|Feeding every baby
On Tuesday, February 20, Goochland County Administrator Vic Carpenter presented his recommended budget for FY2025, which begins on July 1, to the board of supervisors. A public hearing on the budget will be held on April 2, with final approval and setting of tax and fee rates on April 16. Go to https://www.goochlandva.us/1165/Budget-Transparency for details. Sheriff Steven Ned Creasey and Fire-Rescue Chief D. E. “Eddie” Ferguson, Jr. made presentations about their budget requests.
|The 2024 pie
The school budget, which accounts for approximately 33
percent of county expenditures, will be presented to the supervisors at their March
Carpenter said that because 71 percent of county revenues come
from real estate taxes, government is funded by a “one-legged” stool whose
precarious balance can be negatively affected by circumstances beyond its
The supervisors authorized advertisement of proposed tax
rates, 53 cents per $100 of assessed valuation for real estate. The real estate
tax rate has been 53 cents since 2007. This year retention of that rate, due to
an increase in assessments, represents an effective tax increase of 4.9
percent. The personal property tax rate is proposed at $2.99 per $100 of valuation—owners
of high mileage vehicles need to submit appropriate documentation to the
Commissioner of the Revenue by March 1—and 32 cents per $100 of valuation for
land in the Tuckahoe Creek Service District. Advertisement of a fee schedule
that includes an increase for public water and sewer customers and adoption
fees at the Animal Shelter was approved..
A public hearing on the proposed budget will be held on
April 2. The board will adopt the budget and set tax rates and fee schedules on
District 2 Supervisor Neil Spoonhower pointed out that this is
a draft budget, the first step in the final budget process and may be revised
before final approval. The board wants citizen feedback about the budget. Town
Hall meetings will be held in March to explain and discuss the budget. (District
1, March 11 at Byrd Elementary School; Districts 2 and 3 March 18 at the County
Administration Building; District 4 March 25 at Salem Baptist Church; and
District 5 March 7 at Dover Baptist Church. Please try to attend one or all of
these meetings which will be livestreamed at https://va-goochlandcounty.civicplus.com/1154.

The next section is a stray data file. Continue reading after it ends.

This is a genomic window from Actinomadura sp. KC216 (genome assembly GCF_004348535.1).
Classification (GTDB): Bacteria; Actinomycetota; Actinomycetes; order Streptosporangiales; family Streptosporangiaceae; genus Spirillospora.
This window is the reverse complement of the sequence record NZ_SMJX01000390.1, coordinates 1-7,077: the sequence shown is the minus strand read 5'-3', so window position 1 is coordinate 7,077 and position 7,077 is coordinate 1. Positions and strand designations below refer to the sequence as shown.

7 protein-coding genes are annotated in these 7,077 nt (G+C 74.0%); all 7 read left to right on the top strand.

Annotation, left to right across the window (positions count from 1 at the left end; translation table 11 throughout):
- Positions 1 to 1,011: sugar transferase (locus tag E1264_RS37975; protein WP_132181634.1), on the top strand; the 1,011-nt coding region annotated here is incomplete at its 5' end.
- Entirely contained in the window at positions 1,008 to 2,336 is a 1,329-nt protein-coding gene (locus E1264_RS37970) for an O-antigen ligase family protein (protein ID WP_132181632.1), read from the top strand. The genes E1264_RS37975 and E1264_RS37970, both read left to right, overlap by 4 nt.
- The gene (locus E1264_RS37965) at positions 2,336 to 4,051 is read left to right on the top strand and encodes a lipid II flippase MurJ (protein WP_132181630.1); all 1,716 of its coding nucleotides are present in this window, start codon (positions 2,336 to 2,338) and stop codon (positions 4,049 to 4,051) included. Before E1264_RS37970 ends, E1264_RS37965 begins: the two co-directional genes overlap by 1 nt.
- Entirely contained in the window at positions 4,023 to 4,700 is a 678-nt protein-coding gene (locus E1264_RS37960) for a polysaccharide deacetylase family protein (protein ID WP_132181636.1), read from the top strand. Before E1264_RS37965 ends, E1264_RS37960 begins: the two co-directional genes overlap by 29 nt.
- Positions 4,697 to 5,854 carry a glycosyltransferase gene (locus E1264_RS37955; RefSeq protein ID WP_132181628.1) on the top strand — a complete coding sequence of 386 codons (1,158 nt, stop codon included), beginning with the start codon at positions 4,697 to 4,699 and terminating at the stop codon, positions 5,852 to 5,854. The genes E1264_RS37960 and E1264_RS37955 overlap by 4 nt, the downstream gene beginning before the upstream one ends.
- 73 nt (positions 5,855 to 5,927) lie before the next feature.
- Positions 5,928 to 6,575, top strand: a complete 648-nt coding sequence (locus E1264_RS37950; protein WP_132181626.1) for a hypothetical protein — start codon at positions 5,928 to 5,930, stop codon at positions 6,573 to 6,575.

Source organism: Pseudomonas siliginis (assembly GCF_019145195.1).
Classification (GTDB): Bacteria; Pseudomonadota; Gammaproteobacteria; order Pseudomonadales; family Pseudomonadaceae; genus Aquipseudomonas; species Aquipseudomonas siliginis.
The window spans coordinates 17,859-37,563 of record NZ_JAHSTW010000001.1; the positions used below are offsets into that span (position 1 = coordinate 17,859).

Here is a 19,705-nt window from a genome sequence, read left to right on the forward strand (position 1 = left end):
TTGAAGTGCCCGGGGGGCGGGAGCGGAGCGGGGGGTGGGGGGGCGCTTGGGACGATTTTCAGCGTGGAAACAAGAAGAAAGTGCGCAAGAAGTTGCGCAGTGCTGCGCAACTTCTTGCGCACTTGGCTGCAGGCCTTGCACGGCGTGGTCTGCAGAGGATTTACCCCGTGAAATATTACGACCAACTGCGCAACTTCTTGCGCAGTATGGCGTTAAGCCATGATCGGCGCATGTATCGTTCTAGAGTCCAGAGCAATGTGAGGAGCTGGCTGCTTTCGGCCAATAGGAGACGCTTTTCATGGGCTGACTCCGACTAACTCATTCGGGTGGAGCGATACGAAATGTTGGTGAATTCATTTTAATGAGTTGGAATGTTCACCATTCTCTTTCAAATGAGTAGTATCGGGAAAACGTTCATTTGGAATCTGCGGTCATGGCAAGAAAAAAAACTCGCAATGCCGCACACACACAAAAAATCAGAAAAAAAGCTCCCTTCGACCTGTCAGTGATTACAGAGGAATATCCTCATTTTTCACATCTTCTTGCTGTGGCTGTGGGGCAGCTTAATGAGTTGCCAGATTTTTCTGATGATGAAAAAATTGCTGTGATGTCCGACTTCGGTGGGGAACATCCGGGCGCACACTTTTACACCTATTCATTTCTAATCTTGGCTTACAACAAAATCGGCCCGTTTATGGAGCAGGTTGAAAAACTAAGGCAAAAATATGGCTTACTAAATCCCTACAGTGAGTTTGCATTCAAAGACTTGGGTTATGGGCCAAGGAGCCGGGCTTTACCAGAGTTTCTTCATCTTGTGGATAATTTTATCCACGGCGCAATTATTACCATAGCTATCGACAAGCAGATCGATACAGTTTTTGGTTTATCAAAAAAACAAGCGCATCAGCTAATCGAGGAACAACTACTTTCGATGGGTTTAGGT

Submit questions in advance to email@example.com)
Carpenter explained that the budget process starts in
November and will be revised until April adoption. It is the product of
meetings with board members, the community, and departments to see what worked
last year and what did not. The starting point is the expected available
revenue from real estate and other taxes, state and federal aid, and fees. Since
2018, the general fund had grown from $60 to almost $90 million. Using a
conservative approach and the county’s strategic plan, the budget is crafted to
seek efficiencies and cost savings where possible while funding priorities of
public safety and education. Recruiting and retaining the best employees—highly
skilled and motivated people are necessary to provide excellent delivery of
government services—is a challenge in our competitive environment.
Utilities are a self-sustaining enterprise fund, a business unit that stands on its own two feet, said Carpenter. Modest increases in water and sewer are proposed. The ad valorem tax levied on property in the Tuckahoe Creek Service District is used by statute to service debt incurred by the county in 2002 to build water and sewer trunk lines.
Inflation, which Carpenter said is still at three percent,
is a concern as is the possibility of a recession. Goochland is growing, and graying,
which increases demand for emergency medical services especially in the east
end driven by the arrival of senior citizen enclaves and Sheltering Arms
Goochland has excellent schools. Preserving quality education
in the county is also a high priority budget goal.
This year’s proposed general fund is 13 percent more than
last year’s driven by significant increases in public safety funding, salaries,
and benefits. Real estate taxes, based on a 9.9 percent increase in assessed valuations,
account for 71 percent of revenues. Public safety spending accounts for over $6
million of the $7.3 million budget increase.
New positions in many departments, including information
technology security, account for the increase. A new position in Animal Protection
for instance, will improve communication between citizens and officers in the
field. Three new 911 dispatchers, the first responders on the scene of any
emergency, are needed to ensure that all emergency calls are answered.
Creasey explained that his department is the primary law
enforcement agency for Goochland, responsible for 911 dispatch, court security,